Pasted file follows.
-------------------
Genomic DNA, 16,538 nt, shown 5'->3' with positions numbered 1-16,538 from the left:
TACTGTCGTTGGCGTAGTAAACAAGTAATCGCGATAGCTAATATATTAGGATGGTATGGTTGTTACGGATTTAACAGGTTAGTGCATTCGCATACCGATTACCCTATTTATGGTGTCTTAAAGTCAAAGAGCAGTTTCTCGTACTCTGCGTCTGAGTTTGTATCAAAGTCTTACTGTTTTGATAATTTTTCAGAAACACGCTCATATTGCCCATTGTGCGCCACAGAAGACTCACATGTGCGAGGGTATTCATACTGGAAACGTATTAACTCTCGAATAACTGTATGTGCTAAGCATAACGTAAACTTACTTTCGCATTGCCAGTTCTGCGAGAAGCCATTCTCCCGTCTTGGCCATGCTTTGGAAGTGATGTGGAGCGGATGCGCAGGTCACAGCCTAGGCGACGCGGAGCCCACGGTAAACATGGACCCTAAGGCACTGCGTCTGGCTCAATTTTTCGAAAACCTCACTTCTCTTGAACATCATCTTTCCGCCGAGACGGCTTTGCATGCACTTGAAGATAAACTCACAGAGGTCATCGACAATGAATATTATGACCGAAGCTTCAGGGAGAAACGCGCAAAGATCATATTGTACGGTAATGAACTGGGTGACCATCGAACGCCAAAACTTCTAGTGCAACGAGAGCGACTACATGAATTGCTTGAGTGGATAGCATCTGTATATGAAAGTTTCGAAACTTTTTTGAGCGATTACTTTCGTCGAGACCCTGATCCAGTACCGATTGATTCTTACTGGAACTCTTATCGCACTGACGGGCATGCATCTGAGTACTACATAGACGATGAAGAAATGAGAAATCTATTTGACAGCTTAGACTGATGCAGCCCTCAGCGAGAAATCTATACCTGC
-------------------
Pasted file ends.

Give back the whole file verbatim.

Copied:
Genomic DNA, 16,538 nt, shown 5'->3' with positions numbered 1-16,538 from the left:
TACTGTCGTTGGCGTAGTAAACAAGTAATCGCGATAGCTAATATATTAGGATGGTATGGTTGTTACGGATTTAACAGGTTAGTGCATTCGCATACCGATTACCCTATTTATGGTGTCTTAAAGTCAAAGAGCAGTTTCTCGTACTCTGCGTCTGAGTTTGTATCAAAGTCTTACTGTTTTGATAATTTTTCAGAAACACGCTCATATTGCCCATTGTGCGCCACAGAAGACTCACATGTGCGAGGGTATTCATACTGGAAACGTATTAACTCTCGAATAACTGTATGTGCTAAGCATAACGTAAACTTACTTTCGCATTGCCAGTTCTGCGAGAAGCCATTCTCCCGTCTTGGCCATGCTTTGGAAGTGATGTGGAGCGGATGCGCAGGTCACAGCCTAGGCGACGCGGAGCCCACGGTAAACATGGACCCTAAGGCACTGCGTCTGGCTCAATTTTTCGAAAACCTCACTTCTCTTGAACATCATCTTTCCGCCGAGACGGCTTTGCATGCACTTGAAGATAAACTCACAGAGGTCATCGACAATGAATATTATGACCGAAGCTTCAGGGAGAAACGCGCAAAGATCATATTGTACGGTAATGAACTGGGTGACCATCGAACGCCAAAACTTCTAGTGCAACGAGAGCGACTACATGAATTGCTTGAGTGGATAGCATCTGTATATGAAAGTTTCGAAACTTTTTTGAGCGATTACTTTCGTCGAGACCCTGATCCAGTACCGATTGATTCTTACTGGAACTCTTATCGCACTGACGGGCATGCATCTGAGTACTACATAGACGATGAAGAAATGAGAAATCTATTTGACAGCTTAGACTGATGCAGCCCTCAGCGAGAAATCTATACCTGC